Convalescent human IgG, but not IgM, from COVID-19 survivors confers dose-dependent protection against SARS-CoV-2 replication and disease in hamsters

Front Immunol. 2023 Mar 21;14:1138629. doi: 10.3389/fimmu.2023.1138629. eCollection 2023.


Introduction: Antibody therapeutic strategies have served an important role during the COVID-19 pandemic, even as their effectiveness has waned with the emergence of escape variants. Here we sought to determine the concentration of convalescent immunoglobulin required to protect against disease from SARS-CoV-2 in a Syrian golden hamster model.

Methods: Total IgG and IgM were isolated from plasma of SARS-CoV-2 convalescent donors. Dose titrations of IgG and IgM were infused into hamsters 1 day prior to challenge with SARS-CoV-2 Wuhan-1.

Results: The IgM preparation was found to have ~25-fold greater neutralization potency than IgG. IgG infusion protected hamsters from disease in a dose-dependent manner, with detectable serum neutralizing titers correlating with protection. Despite a higher in vitro neutralizing potency, IgM failed to protect against disease when transferred into hamsters.

Discussion: This study adds to the growing body of literature that demonstrates neutralizing IgG antibodies are important for protection from SARS-CoV-2 disease, and confirms that polyclonal IgG in sera can be an effective preventative strategy if the neutralizing titers are sufficiently high. In the context of new variants, against which existing vaccines or monoclonal antibodies have reduced efficacy, sera from individuals who have recovered from infection with the emerging variant may potentially remain an efficacious tool.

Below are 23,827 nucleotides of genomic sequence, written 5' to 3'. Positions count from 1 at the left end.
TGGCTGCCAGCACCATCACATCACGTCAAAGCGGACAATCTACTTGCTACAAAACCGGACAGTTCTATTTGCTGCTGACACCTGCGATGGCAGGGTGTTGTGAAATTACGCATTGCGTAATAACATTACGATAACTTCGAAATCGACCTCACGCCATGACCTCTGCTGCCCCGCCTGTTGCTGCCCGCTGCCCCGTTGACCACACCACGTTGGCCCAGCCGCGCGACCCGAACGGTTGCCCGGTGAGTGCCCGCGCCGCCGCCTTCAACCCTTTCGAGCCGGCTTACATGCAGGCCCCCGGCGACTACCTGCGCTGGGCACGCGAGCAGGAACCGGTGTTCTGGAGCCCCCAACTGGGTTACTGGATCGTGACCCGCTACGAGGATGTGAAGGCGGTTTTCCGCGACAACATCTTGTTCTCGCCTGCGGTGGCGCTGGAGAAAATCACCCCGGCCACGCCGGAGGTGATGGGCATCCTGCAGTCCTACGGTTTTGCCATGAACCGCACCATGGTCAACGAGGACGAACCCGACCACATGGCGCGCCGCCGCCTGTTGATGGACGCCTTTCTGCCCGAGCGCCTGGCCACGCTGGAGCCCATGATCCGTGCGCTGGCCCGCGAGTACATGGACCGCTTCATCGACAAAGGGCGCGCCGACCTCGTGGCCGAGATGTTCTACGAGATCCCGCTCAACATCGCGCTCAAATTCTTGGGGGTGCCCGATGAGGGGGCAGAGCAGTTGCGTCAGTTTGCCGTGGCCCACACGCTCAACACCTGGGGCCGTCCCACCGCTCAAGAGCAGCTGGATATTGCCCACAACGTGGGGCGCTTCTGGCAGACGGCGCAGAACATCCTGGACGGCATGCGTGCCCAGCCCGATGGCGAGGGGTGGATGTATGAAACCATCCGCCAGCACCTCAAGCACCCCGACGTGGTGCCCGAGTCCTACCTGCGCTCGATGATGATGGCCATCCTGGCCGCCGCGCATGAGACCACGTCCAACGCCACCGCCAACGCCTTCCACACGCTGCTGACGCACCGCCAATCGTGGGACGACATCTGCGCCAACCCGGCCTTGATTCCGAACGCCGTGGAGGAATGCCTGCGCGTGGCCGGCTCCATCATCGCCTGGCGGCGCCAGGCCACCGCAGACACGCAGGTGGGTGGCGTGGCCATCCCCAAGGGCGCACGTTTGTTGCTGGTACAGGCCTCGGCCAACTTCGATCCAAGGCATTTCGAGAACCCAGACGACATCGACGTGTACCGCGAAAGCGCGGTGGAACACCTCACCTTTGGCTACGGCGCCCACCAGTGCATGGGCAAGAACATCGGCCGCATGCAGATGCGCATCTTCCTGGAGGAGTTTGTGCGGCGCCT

Keywords: IgG; IgM; SARS-CoV-2; antibody; hamster; passive transfer.

Publication types

  • Research Support, U.S. Gov't, Non-P.H.S.

MeSH terms

  • Animals
  • Antibodies, Neutralizing
  • COVID-19*
  • Cricetinae
  • Humans
  • Immunoglobulin G
  • Mesocricetus
  • Pandemics
  • SARS-CoV-2*
  • Survivors


  • Immunoglobulin G
  • Antibodies, Neutralizing

Grant support

We acknowledge support from the U.S. Department of Defense, Defense Health Agency (Restoral FY20). This work was also partially executed through a cooperative agreement between the U.S. Department of Defense and the Henry M. Jackson Foundation for the Advancement of Military Medicine, Inc. (W81XWH-18-2-0040). The views, opinions and/or findings are those of the authors and should not be construed to represent the positions, policy or decision of the U.S. Army or the Department of Defense.